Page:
In some cases, Mr. Biden may use the threat of regulation to negotiate with industry. Automakers seem open to making a deal. When Mr. Trump tried to free them from Obama-era restrictions, some balked. Many auto executives understand that clean-energy cars are the future. They would rather get working on the transition, rather than having to maintain two different product lines — gas-guzzling vehicles in some places (like red states) and more fuel-efficient cars elsewhere (like California and Europe).

With a Republican Senate, the Biden climate agenda will consist of dozens of smaller pieces, rather than one sweeping piece of legislation. The Agriculture Department will create incentives for farms to emit less carbon, and the Energy Department will do the same for buildings. On Capitol Hill, the administration will try to add some clean-energy subsidies to legislation on virus relief and infrastructure.

Foreign policy will also be geared toward persuading other countries to emit less. China, in particular, has shown more willingness to listen to American requests on climate change than on other big subjects, like human rights and intellectual property.

Will this be enough to avoid the worst consequences? It is impossible to know. Our chances would certainly be better if Congress were able to pass major legislation.

“We have to use every tool in the toolbox on climate action, before it is too late,” Ms. Castor said. Ms. McCarthy added: “We are way past the time when we should be looking incrementally instead of very aggressively.”

That aggressive approach depends on Democrats winning both Georgia races, which would give them 50 Senate seats and allow Vice President Kamala Harris to break ties. In that case, Democrats could pass much of Mr. Biden’s proposed clean-energy spending. This money would increase spending on research and development, as well as give consumers and businesses incentives to make immediate changes. Many more families would probably buy an electric car, for example, if the government subsidized the purchase and also paid to build many more charging stations.

A Democratic Senate could also try to protect Mr. Biden’s regulatory authority from court challenges, especially given the newly conservative makeup of the Supreme Court. Some climate advocates even hope the Senate would be willing to revisit targeted carbon taxes, perhaps only for the power sector.

The biggest reason to believe that Mr. Biden’s presidency may mark a new era in climate policy is also the biggest reason for pessimism about the future. The effects of climate change seem to be accelerating. The coming years will bring more fires, more unbreathable air, more extreme storms and more flooding, as well as damage that we cannot yet predict. At some point, voters may demand aggressive action and punish politicians who put a higher priority on the profits of the energy industry than on the condition of the planet.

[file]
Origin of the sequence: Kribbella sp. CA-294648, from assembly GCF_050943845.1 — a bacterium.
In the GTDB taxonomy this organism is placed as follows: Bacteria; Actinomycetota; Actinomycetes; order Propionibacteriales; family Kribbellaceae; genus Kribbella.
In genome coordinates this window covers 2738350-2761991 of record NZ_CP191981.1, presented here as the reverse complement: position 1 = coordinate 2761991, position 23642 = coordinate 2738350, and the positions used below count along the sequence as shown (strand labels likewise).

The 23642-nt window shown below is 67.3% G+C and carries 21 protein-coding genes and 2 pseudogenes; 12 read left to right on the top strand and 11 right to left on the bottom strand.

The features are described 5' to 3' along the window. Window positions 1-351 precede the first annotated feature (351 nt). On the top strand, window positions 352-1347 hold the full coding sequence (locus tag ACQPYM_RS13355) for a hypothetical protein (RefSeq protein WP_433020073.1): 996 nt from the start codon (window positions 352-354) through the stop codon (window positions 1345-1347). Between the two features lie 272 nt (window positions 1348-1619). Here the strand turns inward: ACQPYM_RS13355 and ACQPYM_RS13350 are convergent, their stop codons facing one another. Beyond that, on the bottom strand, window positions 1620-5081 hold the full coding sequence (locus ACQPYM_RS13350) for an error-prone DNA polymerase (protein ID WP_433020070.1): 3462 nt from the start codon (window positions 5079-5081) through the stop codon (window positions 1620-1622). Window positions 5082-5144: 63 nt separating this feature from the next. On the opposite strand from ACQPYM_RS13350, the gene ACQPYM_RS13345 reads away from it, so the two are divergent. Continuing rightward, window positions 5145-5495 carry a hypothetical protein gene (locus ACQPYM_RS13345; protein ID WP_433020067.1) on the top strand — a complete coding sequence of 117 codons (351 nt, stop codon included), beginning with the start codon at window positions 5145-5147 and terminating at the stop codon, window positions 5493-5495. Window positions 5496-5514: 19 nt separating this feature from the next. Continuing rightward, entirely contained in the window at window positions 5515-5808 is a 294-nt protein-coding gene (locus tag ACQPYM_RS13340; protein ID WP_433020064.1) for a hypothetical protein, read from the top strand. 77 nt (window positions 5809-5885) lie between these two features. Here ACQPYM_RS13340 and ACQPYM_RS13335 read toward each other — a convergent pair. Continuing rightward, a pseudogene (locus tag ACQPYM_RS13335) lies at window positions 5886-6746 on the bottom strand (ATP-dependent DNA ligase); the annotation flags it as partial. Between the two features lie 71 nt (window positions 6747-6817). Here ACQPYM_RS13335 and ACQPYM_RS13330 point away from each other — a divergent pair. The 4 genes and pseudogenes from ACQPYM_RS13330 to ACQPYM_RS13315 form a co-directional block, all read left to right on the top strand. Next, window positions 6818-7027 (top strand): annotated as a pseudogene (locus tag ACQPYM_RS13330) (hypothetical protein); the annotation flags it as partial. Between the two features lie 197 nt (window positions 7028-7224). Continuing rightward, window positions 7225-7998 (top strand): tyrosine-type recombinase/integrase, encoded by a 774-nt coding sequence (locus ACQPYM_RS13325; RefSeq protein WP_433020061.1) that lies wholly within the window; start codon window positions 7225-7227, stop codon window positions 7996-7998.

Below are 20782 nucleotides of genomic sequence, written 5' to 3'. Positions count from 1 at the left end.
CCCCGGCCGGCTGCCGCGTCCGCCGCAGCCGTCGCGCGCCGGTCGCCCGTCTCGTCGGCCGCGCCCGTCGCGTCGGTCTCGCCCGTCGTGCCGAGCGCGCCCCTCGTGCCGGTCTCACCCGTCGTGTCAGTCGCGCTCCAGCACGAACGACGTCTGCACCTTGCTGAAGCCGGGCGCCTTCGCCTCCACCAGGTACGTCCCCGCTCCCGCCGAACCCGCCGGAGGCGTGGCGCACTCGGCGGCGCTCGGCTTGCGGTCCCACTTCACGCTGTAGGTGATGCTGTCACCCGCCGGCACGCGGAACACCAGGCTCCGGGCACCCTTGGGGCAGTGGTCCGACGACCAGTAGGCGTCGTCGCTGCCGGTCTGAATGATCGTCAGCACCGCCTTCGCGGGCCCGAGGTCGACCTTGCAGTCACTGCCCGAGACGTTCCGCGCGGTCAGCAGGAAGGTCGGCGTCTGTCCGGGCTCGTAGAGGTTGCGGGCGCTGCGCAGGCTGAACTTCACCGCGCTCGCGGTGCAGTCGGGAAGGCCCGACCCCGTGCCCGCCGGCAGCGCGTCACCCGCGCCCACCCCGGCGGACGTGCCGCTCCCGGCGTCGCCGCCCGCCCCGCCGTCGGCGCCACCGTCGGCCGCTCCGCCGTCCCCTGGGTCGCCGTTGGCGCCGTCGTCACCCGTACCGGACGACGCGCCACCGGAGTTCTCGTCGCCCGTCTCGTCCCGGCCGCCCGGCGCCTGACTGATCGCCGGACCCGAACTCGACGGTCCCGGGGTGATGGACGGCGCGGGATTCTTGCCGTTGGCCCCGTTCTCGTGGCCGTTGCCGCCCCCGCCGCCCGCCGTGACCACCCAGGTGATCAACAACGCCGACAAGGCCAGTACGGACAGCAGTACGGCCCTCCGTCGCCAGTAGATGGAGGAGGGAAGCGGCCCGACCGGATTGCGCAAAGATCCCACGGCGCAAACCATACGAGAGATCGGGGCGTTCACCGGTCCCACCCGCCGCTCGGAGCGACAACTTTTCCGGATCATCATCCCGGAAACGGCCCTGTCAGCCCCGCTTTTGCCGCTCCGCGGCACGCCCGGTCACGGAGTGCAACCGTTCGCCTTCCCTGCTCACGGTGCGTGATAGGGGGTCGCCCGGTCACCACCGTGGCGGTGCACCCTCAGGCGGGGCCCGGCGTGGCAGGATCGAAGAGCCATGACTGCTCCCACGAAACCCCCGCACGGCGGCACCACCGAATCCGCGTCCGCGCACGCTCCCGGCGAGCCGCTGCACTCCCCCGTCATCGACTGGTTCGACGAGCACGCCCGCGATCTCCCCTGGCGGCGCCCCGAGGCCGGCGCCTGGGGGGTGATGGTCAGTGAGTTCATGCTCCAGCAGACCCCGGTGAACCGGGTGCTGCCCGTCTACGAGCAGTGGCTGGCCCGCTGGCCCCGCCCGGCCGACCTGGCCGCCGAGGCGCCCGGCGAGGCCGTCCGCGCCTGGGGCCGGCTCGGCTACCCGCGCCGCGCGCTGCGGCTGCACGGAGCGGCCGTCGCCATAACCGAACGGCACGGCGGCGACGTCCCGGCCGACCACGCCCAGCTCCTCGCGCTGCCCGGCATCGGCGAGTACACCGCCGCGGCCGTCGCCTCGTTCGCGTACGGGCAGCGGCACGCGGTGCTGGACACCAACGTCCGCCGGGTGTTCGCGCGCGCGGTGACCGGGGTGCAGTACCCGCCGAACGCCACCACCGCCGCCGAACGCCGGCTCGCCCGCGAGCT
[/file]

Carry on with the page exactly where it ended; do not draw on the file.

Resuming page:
We’re not there yet. But Mr. Biden seems to grasp that his success in fighting climate change will go a long way toward defining his success as president.”

Who Are Contenders for Biden’s Cabinet? – The New York Times

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“President-elect Joseph R. Biden Jr. has signaled his intention to draw from a diverse cross section of America in building his cabinet. Unlike President Trump’s cabinet, which is more white and male than any in nearly 40 years, Mr. Biden’s list of likely top advisers promises to reflect 21st-century sensibilities.

“Across the board — from our classrooms to our courtrooms to the president’s cabinet — we have to make sure that our leadership and our institutions actually look like America,” Mr. Biden wrote in an op-ed article last summer.

In naming the group, Mr. Biden must appease progressives within his own party while gaining support from Republicans who may still control the Senate. Mr. Biden is likely to include Republicans in his cabinet as he attempts to engineer a working relationship between the parties.

Mr. Biden’s transition team, led by former Senator Ted Kaufman of Delaware, a longtime confidant, already has been working on a list of candidates.

David Lindsay Jr.
Hamden, CT |NY Times Comment:
This is an interesting read into the probable? top candidates for Biden’s cabinet. It is researched and written by 18 NYT reporters. I hope and pray that Pete Buttigieg is invited because I am familiar with and admire his leadership.
I feel the same about Elizabeth Warren, but as others have just written, with the senate now so closely divided, it would be reckless to take her out of the senate, when her governor is a Republican.
I also am fond of Susan Rice and suspect that Jay Inslee would be a good choice.
I don’t know most of the people on this list. Picking a new cabinet by a new president–these are good issues to deal with.